• Port of Baltimore enhancements including capacity expansion and construction of a rail intermodal facility, and
  • most recently, the North Avenue Rising project, which improves five miles along North Avenue in Baltimore City with dedicated bus lanes, roadway repaving, transit signal priority installation, enhanced bus stops, sidewalk improvements, bike share stations, bike lanes, and a subway station and intersection improvements.

 

The Administration’s budget proposal also cuts funding to Amtrak, and “terminates Federal support for Amtrak’s long distance train services.”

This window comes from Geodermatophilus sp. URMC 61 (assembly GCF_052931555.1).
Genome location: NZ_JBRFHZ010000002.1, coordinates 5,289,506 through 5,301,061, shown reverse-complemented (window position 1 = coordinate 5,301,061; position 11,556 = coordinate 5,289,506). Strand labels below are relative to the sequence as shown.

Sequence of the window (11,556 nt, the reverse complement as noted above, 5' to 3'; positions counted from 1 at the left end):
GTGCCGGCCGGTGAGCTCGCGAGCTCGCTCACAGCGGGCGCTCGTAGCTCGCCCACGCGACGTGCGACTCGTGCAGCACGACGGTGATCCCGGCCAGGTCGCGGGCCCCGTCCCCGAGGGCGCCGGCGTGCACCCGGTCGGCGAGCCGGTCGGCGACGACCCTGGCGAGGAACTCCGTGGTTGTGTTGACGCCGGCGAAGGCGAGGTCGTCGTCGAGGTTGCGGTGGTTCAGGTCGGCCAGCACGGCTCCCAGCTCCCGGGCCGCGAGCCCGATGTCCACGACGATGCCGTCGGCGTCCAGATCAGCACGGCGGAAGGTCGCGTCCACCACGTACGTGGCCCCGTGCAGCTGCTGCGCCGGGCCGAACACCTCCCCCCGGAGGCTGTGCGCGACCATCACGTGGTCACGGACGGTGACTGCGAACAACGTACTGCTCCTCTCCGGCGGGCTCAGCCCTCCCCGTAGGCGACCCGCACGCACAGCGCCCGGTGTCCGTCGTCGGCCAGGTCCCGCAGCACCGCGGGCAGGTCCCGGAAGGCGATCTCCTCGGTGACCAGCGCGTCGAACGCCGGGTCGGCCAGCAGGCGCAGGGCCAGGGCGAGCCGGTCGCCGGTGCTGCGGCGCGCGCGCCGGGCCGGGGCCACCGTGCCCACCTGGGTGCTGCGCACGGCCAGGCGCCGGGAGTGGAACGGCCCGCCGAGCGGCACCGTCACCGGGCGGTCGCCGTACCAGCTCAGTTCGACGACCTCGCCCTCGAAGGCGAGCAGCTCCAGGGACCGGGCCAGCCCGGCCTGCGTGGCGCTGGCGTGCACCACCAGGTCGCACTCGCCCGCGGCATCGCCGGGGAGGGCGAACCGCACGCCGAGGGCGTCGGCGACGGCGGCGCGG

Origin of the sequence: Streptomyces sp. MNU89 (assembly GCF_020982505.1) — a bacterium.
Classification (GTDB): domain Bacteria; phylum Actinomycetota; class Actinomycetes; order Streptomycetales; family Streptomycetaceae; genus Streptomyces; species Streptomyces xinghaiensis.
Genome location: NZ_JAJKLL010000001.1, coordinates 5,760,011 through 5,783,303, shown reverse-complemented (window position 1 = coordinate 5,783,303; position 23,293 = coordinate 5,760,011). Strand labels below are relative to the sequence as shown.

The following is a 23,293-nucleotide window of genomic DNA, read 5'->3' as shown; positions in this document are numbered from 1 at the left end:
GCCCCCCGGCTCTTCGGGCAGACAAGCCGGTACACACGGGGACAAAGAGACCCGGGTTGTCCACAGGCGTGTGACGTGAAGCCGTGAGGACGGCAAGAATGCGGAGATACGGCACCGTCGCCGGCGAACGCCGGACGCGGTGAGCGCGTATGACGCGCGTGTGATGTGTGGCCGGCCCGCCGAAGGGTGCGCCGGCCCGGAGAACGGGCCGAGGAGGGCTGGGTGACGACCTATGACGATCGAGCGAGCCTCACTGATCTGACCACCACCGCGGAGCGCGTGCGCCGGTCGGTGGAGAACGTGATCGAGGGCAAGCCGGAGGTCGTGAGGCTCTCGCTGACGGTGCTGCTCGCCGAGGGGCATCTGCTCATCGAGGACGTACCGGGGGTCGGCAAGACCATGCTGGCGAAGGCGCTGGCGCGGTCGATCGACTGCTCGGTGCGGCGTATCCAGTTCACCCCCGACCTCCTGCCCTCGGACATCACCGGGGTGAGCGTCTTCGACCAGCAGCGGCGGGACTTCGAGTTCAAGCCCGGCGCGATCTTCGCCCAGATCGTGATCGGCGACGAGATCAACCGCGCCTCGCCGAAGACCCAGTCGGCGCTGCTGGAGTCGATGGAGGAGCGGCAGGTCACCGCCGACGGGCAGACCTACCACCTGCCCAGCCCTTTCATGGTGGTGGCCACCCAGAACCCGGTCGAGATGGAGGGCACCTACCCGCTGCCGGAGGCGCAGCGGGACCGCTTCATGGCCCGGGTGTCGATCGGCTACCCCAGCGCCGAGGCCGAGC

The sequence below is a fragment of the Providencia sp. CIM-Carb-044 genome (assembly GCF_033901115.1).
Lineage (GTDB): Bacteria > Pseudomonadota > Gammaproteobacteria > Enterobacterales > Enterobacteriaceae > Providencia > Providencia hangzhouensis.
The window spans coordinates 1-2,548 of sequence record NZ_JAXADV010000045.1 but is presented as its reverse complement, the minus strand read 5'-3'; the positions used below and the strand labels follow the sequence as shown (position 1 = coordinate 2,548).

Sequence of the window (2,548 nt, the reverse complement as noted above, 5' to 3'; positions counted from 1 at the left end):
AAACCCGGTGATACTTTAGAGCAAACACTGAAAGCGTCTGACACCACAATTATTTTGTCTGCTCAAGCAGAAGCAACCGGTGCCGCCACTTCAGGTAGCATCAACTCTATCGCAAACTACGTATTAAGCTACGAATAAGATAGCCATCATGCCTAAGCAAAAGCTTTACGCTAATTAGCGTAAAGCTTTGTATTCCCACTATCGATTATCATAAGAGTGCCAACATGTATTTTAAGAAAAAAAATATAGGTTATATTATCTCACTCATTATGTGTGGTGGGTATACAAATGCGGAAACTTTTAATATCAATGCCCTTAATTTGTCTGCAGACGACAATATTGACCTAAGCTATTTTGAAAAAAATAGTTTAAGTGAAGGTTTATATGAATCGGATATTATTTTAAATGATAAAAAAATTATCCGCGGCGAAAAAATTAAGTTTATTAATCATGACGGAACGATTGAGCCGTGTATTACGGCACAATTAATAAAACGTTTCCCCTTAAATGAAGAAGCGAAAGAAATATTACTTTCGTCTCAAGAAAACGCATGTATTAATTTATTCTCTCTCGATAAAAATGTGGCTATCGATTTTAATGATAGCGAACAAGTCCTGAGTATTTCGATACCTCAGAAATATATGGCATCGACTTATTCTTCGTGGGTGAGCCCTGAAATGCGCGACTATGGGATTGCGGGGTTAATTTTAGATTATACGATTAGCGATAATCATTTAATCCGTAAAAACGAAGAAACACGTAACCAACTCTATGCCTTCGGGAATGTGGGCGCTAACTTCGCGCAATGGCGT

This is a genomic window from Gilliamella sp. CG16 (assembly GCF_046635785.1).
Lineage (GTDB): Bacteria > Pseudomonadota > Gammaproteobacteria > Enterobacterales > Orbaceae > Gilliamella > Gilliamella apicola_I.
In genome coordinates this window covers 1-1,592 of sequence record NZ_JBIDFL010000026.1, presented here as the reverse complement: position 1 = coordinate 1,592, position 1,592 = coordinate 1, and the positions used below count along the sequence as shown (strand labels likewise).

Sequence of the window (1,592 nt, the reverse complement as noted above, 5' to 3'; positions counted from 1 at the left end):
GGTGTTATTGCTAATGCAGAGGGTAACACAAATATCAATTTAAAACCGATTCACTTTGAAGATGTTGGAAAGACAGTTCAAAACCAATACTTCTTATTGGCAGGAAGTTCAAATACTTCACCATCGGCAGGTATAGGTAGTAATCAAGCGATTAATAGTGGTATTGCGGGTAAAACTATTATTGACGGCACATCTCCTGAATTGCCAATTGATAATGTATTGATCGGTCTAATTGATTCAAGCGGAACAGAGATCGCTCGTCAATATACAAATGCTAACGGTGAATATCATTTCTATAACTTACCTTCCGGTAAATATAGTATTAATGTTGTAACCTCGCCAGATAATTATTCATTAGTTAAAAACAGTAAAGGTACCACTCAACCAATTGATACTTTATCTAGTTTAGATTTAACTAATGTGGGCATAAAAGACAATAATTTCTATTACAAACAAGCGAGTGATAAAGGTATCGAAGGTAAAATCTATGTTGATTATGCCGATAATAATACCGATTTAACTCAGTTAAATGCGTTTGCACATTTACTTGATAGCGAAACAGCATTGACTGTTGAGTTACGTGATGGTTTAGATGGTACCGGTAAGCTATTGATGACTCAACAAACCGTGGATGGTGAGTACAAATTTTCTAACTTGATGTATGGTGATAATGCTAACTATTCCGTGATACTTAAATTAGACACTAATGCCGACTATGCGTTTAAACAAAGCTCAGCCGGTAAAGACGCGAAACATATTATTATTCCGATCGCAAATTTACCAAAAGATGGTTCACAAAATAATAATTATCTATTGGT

About Transportation for America:

Transportation for America is an alliance of elected, business and civic leaders from communities across the country, united to ensure that states and the federal government step up to invest in smart, homegrown, locally-driven transportation solutions — because these are the investments that hold the key to our future economic prosperity.

Deadline Set for Administration’s Decision in Federal Overtime Lawsuit

A Federal Court of Appeals grants the Trump Administration until June 30th to determine whether to continue defending a lawsuit that challenges an Obama-era regulatory expansion.

A federal court of appeals has granted the U.S. Department of Labor (DOL) its third extension in defending a lawsuit challenging new Fair Labor Standards Act (FLSA) overtime regulations according to the HR Daily Advisor.

tipton
Commissioner Tipton of Mineral County, Nevada testifies in Congress on the new Department of Labor overtime rule.